Saturday, September 1, 2018

Machen Was Not Nice | The Heidelblog

“But these physical hardships were not the chief battle in which Paul was engaged. Far more trying was the battle that he fought against the enemies in his own camp. Everywhere his rear was threatened by an all-engulfing paganism or by a perverted Judaism that has missed the real purpose of the Old Testament law. Read the Epistles with care, and you see Paul always in conflict. At one time he fights paganism in life, the notion that all kinds of conduct are lawful to the Christian man, a philosophy that makes Christian liberty a mere aid to pagan license. At another time, he fights paganism in thought, the sublimation of the Christian doctrine of the resurrection of the body into the pagan doctrine of the immortality of the soul. At still another time, he fights the effort of human pride to substitute man’s merit as the means of salvation for divine grace; he fights the subtle propaganda of the Judaizers with its misleading appeal to the Word of God. Everywhere we see the great apostle in conflict for the preservation of the church. It is as though a mighty flood were seeking to engulf the church’s life; dam the break at one point in the levee, and another break appears somewhere else. Everywhere paganism was seeping through; not for one moment did Paul have peace; always he was called upon to fight.
Fortunately, he was a true fighter; and by God’s grace he not only fought, but he won. At first sight indeed he might have seemed to have lost. The lofty doctrine of divine grace, the center and core of the gospel that Paul preached, did not always dominate the mind and heart of the subsequent church. The Christianity of the Apostolic Fathers, of the Apologists, of Irenæus, is very different from the Christianity of Paul. The church meant to be faithful to the apostle; but the pure doctrine of the Cross runs counter to the natural man, and not always, even in the church, was it fully understood. Read the Epistle to the Romans first, and then read Irenæus, and you are conscious of a mighty decline. No longer does the gospel stand out sharp and clear; there is a large admixture of human error; and it might seem as though Christian freedom, after all, were to be entangled in the meshes of a new law.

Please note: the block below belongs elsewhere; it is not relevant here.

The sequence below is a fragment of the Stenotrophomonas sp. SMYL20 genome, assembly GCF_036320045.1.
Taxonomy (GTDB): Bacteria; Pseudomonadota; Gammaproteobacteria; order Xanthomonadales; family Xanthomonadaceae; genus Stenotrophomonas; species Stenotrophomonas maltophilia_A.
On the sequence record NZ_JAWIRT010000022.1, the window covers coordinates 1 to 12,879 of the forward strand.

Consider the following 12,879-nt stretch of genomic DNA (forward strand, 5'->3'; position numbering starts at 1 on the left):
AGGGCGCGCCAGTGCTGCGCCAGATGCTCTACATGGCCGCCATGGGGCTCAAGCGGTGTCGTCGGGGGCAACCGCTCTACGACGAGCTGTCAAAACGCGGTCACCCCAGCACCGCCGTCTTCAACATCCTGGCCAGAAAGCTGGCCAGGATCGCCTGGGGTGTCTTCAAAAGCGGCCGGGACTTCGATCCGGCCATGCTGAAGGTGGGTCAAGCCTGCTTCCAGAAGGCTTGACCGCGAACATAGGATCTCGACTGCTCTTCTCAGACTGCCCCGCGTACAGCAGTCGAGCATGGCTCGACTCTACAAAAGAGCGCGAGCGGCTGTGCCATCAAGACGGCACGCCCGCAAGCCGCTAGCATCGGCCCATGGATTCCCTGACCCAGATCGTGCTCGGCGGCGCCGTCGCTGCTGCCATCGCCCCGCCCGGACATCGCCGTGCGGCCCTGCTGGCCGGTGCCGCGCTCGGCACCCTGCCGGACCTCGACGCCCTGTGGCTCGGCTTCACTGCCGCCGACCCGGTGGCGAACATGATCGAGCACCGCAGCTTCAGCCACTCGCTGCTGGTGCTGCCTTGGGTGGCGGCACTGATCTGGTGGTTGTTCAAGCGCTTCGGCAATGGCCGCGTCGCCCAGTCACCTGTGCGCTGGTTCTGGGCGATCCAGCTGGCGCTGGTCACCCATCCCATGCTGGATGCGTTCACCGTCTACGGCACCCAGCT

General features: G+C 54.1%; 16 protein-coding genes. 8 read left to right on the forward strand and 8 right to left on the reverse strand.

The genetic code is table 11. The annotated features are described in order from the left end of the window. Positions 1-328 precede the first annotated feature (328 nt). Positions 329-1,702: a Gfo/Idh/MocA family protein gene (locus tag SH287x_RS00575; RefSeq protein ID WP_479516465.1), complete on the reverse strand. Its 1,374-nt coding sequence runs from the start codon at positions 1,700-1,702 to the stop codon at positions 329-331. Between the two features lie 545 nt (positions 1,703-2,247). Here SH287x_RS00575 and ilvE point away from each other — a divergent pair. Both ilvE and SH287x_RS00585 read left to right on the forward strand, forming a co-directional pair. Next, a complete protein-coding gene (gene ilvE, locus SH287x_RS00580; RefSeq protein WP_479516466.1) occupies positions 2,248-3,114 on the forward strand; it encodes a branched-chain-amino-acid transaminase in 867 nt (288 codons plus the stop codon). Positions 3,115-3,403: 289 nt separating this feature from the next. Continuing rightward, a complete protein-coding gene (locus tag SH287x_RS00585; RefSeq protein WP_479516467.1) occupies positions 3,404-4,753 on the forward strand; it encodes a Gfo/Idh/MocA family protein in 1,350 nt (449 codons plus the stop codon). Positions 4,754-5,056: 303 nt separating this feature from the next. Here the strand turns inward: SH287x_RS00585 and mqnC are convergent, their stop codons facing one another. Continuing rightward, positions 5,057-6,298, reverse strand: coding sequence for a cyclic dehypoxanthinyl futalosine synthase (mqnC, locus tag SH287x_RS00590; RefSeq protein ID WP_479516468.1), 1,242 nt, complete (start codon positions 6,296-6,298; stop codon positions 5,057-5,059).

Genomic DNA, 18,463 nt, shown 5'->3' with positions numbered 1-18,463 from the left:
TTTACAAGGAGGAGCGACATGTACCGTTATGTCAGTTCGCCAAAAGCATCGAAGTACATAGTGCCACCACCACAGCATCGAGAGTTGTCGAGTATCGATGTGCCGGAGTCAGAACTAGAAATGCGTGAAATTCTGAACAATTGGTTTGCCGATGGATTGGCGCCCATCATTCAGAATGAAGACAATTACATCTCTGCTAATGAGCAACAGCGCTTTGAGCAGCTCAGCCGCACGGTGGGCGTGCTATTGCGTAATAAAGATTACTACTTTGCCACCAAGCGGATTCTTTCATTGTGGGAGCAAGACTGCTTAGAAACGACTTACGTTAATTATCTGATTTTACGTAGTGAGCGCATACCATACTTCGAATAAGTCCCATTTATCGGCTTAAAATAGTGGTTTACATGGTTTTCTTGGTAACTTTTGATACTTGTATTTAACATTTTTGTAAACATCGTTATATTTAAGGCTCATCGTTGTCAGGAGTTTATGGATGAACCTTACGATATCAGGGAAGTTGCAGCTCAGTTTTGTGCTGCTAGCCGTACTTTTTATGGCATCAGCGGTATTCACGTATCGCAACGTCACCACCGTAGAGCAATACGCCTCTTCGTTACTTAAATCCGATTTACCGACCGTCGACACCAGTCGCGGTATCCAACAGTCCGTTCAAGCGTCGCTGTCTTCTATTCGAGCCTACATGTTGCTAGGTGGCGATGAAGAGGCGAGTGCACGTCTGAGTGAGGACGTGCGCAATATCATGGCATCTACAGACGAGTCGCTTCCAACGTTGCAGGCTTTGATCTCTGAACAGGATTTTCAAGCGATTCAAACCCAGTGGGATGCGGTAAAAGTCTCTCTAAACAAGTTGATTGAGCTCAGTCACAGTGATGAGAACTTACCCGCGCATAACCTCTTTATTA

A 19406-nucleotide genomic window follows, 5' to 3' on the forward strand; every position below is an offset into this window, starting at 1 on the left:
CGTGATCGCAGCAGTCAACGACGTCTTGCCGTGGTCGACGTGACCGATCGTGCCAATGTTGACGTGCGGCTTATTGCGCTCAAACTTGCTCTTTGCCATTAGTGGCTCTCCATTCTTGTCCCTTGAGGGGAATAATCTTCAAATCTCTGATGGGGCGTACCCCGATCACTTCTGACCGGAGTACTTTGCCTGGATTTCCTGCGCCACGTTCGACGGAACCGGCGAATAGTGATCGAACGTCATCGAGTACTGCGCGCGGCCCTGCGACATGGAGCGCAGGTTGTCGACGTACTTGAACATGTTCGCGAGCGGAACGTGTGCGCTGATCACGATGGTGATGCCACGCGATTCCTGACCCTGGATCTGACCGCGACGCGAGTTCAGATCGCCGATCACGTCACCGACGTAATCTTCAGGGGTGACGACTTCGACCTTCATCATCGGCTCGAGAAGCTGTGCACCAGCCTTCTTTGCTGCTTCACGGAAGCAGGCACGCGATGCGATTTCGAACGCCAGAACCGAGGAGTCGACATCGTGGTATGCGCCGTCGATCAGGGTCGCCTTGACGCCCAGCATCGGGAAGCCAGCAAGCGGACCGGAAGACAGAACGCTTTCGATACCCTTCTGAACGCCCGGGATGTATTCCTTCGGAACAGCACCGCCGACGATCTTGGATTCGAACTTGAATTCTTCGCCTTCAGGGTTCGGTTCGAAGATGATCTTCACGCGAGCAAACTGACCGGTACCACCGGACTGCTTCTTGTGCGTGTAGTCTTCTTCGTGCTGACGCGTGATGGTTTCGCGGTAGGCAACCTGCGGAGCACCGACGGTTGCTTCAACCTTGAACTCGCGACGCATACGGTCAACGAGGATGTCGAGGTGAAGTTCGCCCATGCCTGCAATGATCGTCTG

But even Irenæus is very different from the Judaizers; something had been gained even in his day : and God had greater things than Irenæus in store for the church. The Epistles which Paul struck forth in conflict with the opponents in his own day remained in the New Testament as a personal source of life for the people of God. Augustine on the basis of the Epistles, set forth the Pauline doctrine of sin and grace; and then, after centuries of compromise with the natural man, the Reformation rediscovered the great liberating Pauline doctrine of justification by faith. So it has always been with Paul. Just when he seems to be defeated, his greatest triumphs, by God’s grace, are in store.
…God grant that you—students in the seminary—may be fighters, too! Probably you have your battles even now; you have to contend against sins gross or sins refined; you have to contend against the sin of slothfulness and inertia; you have, many of you, I know very well, a mighty battle on your hands against doubt and despair. Do not think it strange if you fall thus into divers temptations. The Christian life is a warfare after all. John Bunyan rightly set it forth under the allegory of a Holy War; and when he set it forth, in his greater book, under the figure of a pilgrimage, the pilgrimage, too, was full of battles. There are, indeed, places of refreshment on the Christian way; the House Beautiful was provided by the King at the top of the Hill Difficulty, for the entertainment of pilgrims, and from the Delectable Mountains could sometimes be discerned the shining towers of the City of God. But just after the descent from the House Beautiful, there was the battle with Apollyon and the Valley of Humiliation, and later came the Valley of the Shadow of Death. No, the Christian faces a mighty conflict in this world. Pray God that in that conflict you may be true men; good soldiers of Jesus Christ, not willing to compromise with your great enemy, not easily cast down, and seeking ever the renewing of your strength in the Word and sacraments and prayer!” Read more»
J. Gresham Machen, “The Good Fight of Faith” (1929) (HT: Chris Gordon)